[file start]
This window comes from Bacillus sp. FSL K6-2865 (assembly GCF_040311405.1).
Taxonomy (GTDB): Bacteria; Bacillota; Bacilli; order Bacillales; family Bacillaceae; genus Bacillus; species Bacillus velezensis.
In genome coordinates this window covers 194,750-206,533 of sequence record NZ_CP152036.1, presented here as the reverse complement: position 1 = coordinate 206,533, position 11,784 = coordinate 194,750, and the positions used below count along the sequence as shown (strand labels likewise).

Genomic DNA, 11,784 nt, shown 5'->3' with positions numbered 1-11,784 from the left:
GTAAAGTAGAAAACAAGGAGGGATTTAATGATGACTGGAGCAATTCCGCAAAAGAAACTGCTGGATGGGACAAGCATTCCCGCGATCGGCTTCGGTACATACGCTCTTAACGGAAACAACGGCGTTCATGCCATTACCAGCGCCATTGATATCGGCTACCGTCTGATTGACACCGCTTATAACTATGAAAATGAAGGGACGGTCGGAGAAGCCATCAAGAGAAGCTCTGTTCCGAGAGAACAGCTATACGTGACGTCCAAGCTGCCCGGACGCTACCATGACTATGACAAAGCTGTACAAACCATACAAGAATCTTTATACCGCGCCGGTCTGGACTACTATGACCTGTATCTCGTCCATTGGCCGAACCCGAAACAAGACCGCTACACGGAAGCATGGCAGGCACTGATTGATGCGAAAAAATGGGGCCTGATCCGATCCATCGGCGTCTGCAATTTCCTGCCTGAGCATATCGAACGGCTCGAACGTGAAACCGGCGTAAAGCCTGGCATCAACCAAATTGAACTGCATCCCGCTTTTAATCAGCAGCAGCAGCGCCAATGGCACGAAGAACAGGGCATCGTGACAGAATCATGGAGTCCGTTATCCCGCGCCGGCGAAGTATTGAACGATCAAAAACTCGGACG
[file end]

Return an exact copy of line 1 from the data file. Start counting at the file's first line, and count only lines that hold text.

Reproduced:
This window comes from Bacillus sp. FSL K6-2865 (assembly GCF_040311405.1).